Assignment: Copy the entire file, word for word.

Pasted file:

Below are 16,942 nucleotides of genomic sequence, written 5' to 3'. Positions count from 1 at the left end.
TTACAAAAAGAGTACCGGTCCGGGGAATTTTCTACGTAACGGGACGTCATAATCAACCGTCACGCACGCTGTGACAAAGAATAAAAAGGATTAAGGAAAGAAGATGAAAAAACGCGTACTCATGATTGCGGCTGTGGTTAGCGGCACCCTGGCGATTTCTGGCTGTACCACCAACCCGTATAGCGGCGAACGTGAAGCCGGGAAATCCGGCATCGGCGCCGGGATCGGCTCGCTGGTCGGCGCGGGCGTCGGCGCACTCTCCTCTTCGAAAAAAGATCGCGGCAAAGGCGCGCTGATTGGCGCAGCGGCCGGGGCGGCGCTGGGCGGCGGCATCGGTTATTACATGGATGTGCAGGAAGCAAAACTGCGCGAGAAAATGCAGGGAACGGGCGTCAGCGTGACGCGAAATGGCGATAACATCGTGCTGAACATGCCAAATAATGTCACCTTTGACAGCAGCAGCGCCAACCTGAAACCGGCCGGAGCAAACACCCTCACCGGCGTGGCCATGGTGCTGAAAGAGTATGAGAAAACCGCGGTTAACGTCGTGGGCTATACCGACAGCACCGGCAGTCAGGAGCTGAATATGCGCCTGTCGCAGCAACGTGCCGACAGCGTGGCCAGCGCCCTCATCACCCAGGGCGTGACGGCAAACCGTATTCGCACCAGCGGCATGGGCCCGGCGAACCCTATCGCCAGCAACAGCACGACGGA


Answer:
Below are 16,942 nucleotides of genomic sequence, written 5' to 3'. Positions count from 1 at the left end.
TTACAAAAAGAGTACCGGTCCGGGGAATTTTCTACGTAACGGGACGTCATAATCAACCGTCACGCACGCTGTGACAAAGAATAAAAAGGATTAAGGAAAGAAGATGAAAAAACGCGTACTCATGATTGCGGCTGTGGTTAGCGGCACCCTGGCGATTTCTGGCTGTACCACCAACCCGTATAGCGGCGAACGTGAAGCCGGGAAATCCGGCATCGGCGCCGGGATCGGCTCGCTGGTCGGCGCGGGCGTCGGCGCACTCTCCTCTTCGAAAAAAGATCGCGGCAAAGGCGCGCTGATTGGCGCAGCGGCCGGGGCGGCGCTGGGCGGCGGCATCGGTTATTACATGGATGTGCAGGAAGCAAAACTGCGCGAGAAAATGCAGGGAACGGGCGTCAGCGTGACGCGAAATGGCGATAACATCGTGCTGAACATGCCAAATAATGTCACCTTTGACAGCAGCAGCGCCAACCTGAAACCGGCCGGAGCAAACACCCTCACCGGCGTGGCCATGGTGCTGAAAGAGTATGAGAAAACCGCGGTTAACGTCGTGGGCTATACCGACAGCACCGGCAGTCAGGAGCTGAATATGCGCCTGTCGCAGCAACGTGCCGACAGCGTGGCCAGCGCCCTCATCACCCAGGGCGTGACGGCAAACCGTATTCGCACCAGCGGCATGGGCCCGGCGAACCCTATCGCCAGCAACAGCACGACGGA